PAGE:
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At the end of Divinity Avenue sits the Harvard Herbaria, all but literally buried in the construction and renovation projects that will advance the University’s molecular biology labs and offices into the 21st century. But those espousing the widely-held stereotype that University President Lawrence H. Summers is an anti-humanities, pro-sciences economist will find no evidence for the latter half of this epithet in this quiet corner of the North Yard.
Here, Harvard’s Organismic and Evolutionary Biology (OEB) department toils away at some of the most important questions for mankind with help from its internationally esteemed collections. Meanwhile, Summers—who declined to comment for this column through a spokesperson—looks the other way, rehashing his hollow rhetoric about undergraduates knowing the difference between a gene and a chromosome and angling to position Harvard as a leader in the biomedical sciences. This neglect of the other “half” (well, a little more) of the sciences may soon take its toll, as the OEB department—like others that seem to have fallen out of Summers’ good graces—continues to face stunted growth possibilities and an inability to plan without a commitment to its importance from central administration.
OEB’s scope is no less than the tens of millions of species that inhabit this planet, and its questions concern no less than their origin, evolution and preservation. Pellegrino University Professor E.O. Wilson—one of the pioneers of biodiversity studies—advanced his now world-famous conservation studies here at Harvard. The OEB’s Herbaria houses 5.5 million plant specimens, filed in rooms of endless metal chests, including the largest, most important collection in the world of Chinese plant species; the Museum of Comparative Zoology has an impressive 21 million specimens to its name.
But OEB’s growth today is badly stunted, with no room to fill new appointments and limited space to expand these rapidly growing collections. The Museum of Comparative Zoology inhabits an old building with limited modern climate control. And substantial expansion of the sciences into the North Yard over the next decade has largely overlooked OEB; while the original master plan of a few years back would have given them an entire building, the only place they might find space now is in a new northwest facility planned for interdisciplinary collaborative labs.
Several OEB professors told me that they’ve noticed a sea change from the previous administration of former Dean of the Faculty Jeremy R. Knowles, himself a noted chemist, and the president he served, Neil L. Rudenstine—from whom they describe consistently favorable treatment. In part, this is due to a growing trend at Harvard towards centralization—with Allston and the growing push towards interdisciplinary—that increasingly pits science departments against each other. (But far from actually promoting interdepartmental collaboration, this instead seems to have generated an attitude of suspicion, where each department worries their neighbor will steal the limited lab space under works.)
More worrying, though, is a belief by many professors that the neglect of OEB is actually due to Summers’ medical, microbiological mania. It is true that Summers’ public remarks on sciences, from his inaugural address to his speech at the announcement of the Broad Institute (a collaborative genomics project involving Harvard, MIT and the Whitehead Institute), have largely focused on molecular rather than evolutionary and whole-animal or plant biology. The thrust of the preliminary Allston plans, moreover, would support the belief that medicine and biotechnology are where Summers sees the University’s future.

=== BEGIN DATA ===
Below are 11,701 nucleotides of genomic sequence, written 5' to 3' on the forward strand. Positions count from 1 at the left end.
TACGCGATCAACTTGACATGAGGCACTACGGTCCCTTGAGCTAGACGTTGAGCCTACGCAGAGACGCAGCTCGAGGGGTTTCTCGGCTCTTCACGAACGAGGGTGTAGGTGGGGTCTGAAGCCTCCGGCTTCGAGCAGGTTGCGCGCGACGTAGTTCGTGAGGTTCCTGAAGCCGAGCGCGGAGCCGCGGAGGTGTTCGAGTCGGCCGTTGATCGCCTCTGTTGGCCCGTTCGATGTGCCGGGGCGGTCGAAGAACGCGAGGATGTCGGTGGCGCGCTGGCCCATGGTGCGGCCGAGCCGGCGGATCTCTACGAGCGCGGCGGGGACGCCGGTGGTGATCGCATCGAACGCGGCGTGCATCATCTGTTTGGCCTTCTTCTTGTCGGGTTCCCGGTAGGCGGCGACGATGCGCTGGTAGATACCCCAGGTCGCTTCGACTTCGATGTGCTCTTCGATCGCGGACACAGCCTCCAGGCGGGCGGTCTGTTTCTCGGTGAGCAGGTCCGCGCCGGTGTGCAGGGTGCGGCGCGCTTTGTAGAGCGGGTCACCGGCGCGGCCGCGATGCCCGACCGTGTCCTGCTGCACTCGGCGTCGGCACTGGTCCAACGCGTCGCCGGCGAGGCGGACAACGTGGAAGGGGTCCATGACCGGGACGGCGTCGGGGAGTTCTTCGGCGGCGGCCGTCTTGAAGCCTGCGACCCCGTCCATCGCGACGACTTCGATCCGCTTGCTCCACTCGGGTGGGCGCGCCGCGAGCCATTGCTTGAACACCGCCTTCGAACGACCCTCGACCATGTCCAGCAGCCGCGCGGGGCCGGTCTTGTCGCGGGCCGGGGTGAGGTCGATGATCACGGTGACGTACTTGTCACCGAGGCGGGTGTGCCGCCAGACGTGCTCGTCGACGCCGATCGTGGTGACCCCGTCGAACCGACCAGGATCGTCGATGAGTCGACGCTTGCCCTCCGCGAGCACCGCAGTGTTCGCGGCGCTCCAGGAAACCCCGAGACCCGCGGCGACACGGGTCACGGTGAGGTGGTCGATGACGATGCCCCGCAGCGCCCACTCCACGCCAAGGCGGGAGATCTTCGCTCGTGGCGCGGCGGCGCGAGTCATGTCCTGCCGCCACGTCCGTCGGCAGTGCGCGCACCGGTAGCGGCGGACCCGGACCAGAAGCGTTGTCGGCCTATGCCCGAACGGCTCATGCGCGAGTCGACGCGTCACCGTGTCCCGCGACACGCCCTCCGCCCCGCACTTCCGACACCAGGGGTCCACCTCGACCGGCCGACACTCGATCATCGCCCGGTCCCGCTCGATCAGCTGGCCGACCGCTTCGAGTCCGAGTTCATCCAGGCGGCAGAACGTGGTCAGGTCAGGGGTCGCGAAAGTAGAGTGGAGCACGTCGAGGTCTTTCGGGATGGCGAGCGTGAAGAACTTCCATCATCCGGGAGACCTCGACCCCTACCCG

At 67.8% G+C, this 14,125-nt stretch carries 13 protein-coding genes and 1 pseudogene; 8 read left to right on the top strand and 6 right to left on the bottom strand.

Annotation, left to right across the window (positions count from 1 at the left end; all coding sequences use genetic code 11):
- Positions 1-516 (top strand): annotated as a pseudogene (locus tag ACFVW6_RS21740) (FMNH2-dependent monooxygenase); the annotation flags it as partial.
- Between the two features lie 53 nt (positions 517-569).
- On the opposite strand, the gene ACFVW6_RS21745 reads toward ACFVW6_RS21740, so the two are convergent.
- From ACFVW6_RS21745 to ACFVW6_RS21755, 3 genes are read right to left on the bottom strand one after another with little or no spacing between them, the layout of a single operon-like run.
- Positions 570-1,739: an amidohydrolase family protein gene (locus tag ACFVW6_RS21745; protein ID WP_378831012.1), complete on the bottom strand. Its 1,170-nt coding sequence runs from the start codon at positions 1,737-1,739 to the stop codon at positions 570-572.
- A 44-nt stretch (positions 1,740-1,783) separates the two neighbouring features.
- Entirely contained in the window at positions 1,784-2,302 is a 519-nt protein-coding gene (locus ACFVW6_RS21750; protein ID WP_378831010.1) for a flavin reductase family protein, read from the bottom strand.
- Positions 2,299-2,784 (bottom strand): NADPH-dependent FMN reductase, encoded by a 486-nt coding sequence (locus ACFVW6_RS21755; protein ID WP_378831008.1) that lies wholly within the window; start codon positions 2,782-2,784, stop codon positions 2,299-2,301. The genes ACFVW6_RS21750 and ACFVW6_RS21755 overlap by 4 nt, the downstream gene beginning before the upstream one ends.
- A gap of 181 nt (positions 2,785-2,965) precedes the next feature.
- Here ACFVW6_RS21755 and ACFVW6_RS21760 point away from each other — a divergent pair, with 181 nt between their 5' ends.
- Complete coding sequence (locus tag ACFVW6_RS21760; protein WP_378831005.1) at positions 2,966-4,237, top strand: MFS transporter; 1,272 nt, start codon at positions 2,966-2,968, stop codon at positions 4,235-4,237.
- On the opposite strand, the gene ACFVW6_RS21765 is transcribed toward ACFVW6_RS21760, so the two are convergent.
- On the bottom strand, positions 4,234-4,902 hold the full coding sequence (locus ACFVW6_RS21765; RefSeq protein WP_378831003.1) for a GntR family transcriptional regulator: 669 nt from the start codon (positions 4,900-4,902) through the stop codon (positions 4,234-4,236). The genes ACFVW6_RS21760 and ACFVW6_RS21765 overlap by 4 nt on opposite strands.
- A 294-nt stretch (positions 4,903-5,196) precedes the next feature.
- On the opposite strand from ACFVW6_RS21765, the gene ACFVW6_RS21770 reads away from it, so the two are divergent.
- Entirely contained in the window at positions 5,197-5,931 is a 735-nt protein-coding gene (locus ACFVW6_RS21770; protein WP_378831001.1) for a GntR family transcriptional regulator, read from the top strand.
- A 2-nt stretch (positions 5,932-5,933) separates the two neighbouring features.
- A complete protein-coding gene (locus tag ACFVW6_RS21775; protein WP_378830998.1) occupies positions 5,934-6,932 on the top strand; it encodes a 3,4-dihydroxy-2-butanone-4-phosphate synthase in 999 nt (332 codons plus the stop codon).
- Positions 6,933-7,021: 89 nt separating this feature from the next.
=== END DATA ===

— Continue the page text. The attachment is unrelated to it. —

True, this push towards biotechnology is far from a uniquely Harvard trend—which partly stems from the availability of eager venture capitalists looking for the next biotechnological blockbuster. One professor joked to me that he used to consider OEB a “life science,” but a hot new scientific journal, Life Sciences, is focused on microbiology’s (marketable) applications to medical technology and boasts numerous investors on its subscriber list. But in a world which is increasingly neglecting the importance of evolutionary sciences, Harvard should be a role model, not a reflection of the market’s whims. And other schools, notably University of California Berkeley (as well as Yale and Cornell, which have recently constructed enviable environmental science facilities), have done just fine by their organismic and evolutionary biologists.
Some professors regard the situation with cautious optimism, but agree that it is next-to-impossible to plan when many OEB scientists feel left out of the planning process and when so much is contingent and unknown. The only good that seems poised to come from adopting a defensive stance is a greater sense of unity within the OEB department.
The work that lies ahead for OEB-type departments is not insignificant: according to various estimates, only about 1.5 million species out of about 23 million are even partially described. These discoveries have important practical applications as well, for they are central to pressing political issues (global climate change) and medical research (e.g., the tree extract documented at the Herbaria, Calophyllum, that may prove effective against AIDS). If Harvard allows its ability to play a role in such important questions about our place on this planet to tarnish, its reputation will surely, and quickly, do the same.
J. Hale Russell ‘05 is an English concentrator in Adams House. His column appears on alternate Thursdays.
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